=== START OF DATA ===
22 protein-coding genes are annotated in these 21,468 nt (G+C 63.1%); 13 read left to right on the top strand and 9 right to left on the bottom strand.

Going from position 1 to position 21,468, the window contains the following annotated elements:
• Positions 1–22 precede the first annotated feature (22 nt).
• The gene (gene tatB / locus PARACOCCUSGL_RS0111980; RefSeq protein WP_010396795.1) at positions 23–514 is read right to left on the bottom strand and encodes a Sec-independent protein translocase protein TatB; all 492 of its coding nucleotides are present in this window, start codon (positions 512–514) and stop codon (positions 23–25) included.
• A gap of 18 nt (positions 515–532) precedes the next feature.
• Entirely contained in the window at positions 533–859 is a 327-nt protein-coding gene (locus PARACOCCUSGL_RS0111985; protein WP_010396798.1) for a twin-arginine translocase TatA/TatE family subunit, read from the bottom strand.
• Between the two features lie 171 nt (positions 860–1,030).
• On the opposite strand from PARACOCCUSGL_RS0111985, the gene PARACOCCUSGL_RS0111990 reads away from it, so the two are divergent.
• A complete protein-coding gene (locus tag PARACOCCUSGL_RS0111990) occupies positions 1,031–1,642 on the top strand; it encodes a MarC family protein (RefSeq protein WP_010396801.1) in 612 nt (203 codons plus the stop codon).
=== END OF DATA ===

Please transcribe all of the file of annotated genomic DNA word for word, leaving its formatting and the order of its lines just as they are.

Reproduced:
22 protein-coding genes are annotated in these 21,468 nt (G+C 63.1%); 13 read left to right on the top strand and 9 right to left on the bottom strand.

Going from position 1 to position 21,468, the window contains the following annotated elements:
• Positions 1–22 precede the first annotated feature (22 nt).
• The gene (gene tatB / locus PARACOCCUSGL_RS0111980; RefSeq protein WP_010396795.1) at positions 23–514 is read right to left on the bottom strand and encodes a Sec-independent protein translocase protein TatB; all 492 of its coding nucleotides are present in this window, start codon (positions 512–514) and stop codon (positions 23–25) included.
• A gap of 18 nt (positions 515–532) precedes the next feature.
• Entirely contained in the window at positions 533–859 is a 327-nt protein-coding gene (locus PARACOCCUSGL_RS0111985; protein WP_010396798.1) for a twin-arginine translocase TatA/TatE family subunit, read from the bottom strand.
• Between the two features lie 171 nt (positions 860–1,030).
• On the opposite strand from PARACOCCUSGL_RS0111985, the gene PARACOCCUSGL_RS0111990 reads away from it, so the two are divergent.
• A complete protein-coding gene (locus tag PARACOCCUSGL_RS0111990) occupies positions 1,031–1,642 on the top strand; it encodes a MarC family protein (RefSeq protein WP_010396801.1) in 612 nt (203 codons plus the stop codon).